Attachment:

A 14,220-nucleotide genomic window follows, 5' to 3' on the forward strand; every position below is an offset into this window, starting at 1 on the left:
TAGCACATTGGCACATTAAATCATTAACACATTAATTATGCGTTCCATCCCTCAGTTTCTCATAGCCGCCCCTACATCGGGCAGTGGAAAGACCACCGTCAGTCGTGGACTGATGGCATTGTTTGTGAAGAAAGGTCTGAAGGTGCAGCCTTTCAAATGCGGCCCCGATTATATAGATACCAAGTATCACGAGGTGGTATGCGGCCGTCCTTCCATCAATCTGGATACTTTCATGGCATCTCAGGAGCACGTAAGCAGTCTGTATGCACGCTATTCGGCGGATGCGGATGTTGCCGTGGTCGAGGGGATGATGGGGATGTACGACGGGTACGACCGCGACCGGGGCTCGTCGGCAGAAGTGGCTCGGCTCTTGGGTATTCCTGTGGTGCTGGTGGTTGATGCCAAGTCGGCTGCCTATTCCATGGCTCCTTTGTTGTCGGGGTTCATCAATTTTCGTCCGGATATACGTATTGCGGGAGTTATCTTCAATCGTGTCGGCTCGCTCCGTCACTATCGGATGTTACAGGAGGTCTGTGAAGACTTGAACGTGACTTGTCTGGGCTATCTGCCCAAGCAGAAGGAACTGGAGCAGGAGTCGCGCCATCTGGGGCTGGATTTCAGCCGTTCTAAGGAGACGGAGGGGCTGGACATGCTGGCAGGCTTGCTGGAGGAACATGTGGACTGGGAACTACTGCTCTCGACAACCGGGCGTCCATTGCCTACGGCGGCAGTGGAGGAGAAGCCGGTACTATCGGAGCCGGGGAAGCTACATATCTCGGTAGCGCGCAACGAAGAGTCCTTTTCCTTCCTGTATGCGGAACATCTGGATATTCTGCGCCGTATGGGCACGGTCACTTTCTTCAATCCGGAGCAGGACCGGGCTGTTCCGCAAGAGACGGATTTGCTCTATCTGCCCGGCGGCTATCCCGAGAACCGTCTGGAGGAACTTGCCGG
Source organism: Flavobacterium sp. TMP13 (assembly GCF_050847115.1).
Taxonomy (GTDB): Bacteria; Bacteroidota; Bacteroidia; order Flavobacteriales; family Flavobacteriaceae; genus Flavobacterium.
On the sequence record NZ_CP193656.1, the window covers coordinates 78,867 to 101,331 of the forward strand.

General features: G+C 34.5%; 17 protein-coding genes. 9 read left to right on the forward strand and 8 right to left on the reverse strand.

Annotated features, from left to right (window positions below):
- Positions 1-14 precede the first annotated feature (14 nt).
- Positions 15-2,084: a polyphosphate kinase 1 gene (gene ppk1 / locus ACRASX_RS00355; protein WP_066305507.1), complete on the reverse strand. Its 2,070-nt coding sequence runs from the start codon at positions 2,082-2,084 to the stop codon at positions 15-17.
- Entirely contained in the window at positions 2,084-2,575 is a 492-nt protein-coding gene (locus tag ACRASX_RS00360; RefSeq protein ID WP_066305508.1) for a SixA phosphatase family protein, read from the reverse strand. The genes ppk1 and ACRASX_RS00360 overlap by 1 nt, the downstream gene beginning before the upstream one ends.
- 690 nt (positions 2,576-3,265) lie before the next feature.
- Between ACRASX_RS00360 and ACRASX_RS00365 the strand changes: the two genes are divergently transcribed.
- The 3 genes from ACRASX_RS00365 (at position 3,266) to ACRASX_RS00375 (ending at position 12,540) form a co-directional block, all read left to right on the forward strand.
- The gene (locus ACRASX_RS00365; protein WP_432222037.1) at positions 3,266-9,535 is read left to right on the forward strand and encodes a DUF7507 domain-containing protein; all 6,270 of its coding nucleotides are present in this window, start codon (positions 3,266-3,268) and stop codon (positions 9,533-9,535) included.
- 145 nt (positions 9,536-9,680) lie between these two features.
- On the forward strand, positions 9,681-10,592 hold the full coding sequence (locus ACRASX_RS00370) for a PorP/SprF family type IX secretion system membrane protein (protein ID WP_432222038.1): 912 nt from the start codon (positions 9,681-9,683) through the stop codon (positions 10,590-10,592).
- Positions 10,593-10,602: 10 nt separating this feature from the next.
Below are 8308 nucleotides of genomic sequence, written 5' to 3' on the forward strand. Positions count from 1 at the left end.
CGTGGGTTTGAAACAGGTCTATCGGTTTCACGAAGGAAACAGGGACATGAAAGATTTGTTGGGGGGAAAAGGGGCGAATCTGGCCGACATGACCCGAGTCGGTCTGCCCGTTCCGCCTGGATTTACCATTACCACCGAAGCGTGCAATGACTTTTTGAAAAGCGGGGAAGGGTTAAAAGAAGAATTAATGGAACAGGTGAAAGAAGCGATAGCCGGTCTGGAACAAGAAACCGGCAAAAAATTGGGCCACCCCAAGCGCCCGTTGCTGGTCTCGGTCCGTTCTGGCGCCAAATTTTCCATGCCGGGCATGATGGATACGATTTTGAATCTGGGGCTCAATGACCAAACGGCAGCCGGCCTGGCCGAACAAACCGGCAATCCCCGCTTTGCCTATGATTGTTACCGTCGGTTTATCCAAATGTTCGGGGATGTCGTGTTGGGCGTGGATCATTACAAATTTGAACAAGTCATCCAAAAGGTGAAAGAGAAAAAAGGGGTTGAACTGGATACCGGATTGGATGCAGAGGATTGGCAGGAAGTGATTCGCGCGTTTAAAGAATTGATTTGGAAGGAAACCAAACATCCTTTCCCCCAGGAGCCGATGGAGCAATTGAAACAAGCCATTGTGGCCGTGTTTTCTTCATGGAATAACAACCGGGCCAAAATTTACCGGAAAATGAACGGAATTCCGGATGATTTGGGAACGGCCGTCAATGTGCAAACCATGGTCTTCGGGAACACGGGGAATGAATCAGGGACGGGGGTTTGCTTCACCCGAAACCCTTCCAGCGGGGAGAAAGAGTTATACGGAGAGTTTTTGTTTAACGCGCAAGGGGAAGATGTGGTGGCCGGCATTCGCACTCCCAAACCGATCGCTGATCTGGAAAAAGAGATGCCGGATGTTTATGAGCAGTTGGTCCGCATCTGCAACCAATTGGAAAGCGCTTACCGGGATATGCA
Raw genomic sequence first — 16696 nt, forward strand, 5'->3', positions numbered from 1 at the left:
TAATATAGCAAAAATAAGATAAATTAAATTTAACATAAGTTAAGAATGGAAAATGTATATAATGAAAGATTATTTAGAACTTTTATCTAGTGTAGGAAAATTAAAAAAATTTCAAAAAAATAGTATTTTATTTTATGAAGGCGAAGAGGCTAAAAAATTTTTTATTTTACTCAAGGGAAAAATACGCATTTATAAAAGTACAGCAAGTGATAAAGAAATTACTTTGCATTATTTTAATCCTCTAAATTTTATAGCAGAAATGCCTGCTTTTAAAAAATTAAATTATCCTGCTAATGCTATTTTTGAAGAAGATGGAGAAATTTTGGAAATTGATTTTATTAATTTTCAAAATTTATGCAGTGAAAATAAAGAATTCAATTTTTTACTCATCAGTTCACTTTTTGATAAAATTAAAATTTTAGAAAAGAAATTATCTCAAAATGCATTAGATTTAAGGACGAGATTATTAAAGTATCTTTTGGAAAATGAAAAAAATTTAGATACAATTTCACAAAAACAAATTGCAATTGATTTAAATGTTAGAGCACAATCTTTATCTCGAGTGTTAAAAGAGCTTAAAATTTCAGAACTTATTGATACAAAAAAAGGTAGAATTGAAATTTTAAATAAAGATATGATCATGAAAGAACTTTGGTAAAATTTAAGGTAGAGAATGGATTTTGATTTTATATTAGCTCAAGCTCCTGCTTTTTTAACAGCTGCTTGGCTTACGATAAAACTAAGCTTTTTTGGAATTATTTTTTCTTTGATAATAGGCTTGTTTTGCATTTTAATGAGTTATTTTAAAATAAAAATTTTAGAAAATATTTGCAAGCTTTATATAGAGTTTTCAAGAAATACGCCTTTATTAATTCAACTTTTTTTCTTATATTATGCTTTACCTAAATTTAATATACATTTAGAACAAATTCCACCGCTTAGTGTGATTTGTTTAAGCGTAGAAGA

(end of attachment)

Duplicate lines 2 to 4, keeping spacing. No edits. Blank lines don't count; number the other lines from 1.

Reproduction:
TAGCACATTGGCACATTAAATCATTAACACATTAATTATGCGTTCCATCCCTCAGTTTCTCATAGCCGCCCCTACATCGGGCAGTGGAAAGACCACCGTCAGTCGTGGACTGATGGCATTGTTTGTGAAGAAAGGTCTGAAGGTGCAGCCTTTCAAATGCGGCCCCGATTATATAGATACCAAGTATCACGAGGTGGTATGCGGCCGTCCTTCCATCAATCTGGATACTTTCATGGCATCTCAGGAGCACGTAAGCAGTCTGTATGCACGCTATTCGGCGGATGCGGATGTTGCCGTGGTCGAGGGGATGATGGGGATGTACGACGGGTACGACCGCGACCGGGGCTCGTCGGCAGAAGTGGCTCGGCTCTTGGGTATTCCTGTGGTGCTGGTGGTTGATGCCAAGTCGGCTGCCTATTCCATGGCTCCTTTGTTGTCGGGGTTCATCAATTTTCGTCCGGATATACGTATTGCGGGAGTTATCTTCAATCGTGTCGGCTCGCTCCGTCACTATCGGATGTTACAGGAGGTCTGTGAAGACTTGAACGTGACTTGTCTGGGCTATCTGCCCAAGCAGAAGGAACTGGAGCAGGAGTCGCGCCATCTGGGGCTGGATTTCAGCCGTTCTAAGGAGACGGAGGGGCTGGACATGCTGGCAGGCTTGCTGGAGGAACATGTGGACTGGGAACTACTGCTCTCGACAACCGGGCGTCCATTGCCTACGGCGGCAGTGGAGGAGAAGCCGGTACTATCGGAGCCGGGGAAGCTACATATCTCGGTAGCGCGCAACGAAGAGTCCTTTTCCTTCCTGTATGCGGAACATCTGGATATTCTGCGCCGTATGGGCACGGTCACTTTCTTCAATCCGGAGCAGGACCGGGCTGTTCCGCAAGAGACGGATTTGCTCTATCTGCCCGGCGGCTATCCCGAGAACCGTCTGGAGGAACTTGCCGG
Source organism: Flavobacterium sp. TMP13 (assembly GCF_050847115.1).
Taxonomy (GTDB): Bacteria; Bacteroidota; Bacteroidia; order Flavobacteriales; family Flavobacteriaceae; genus Flavobacterium.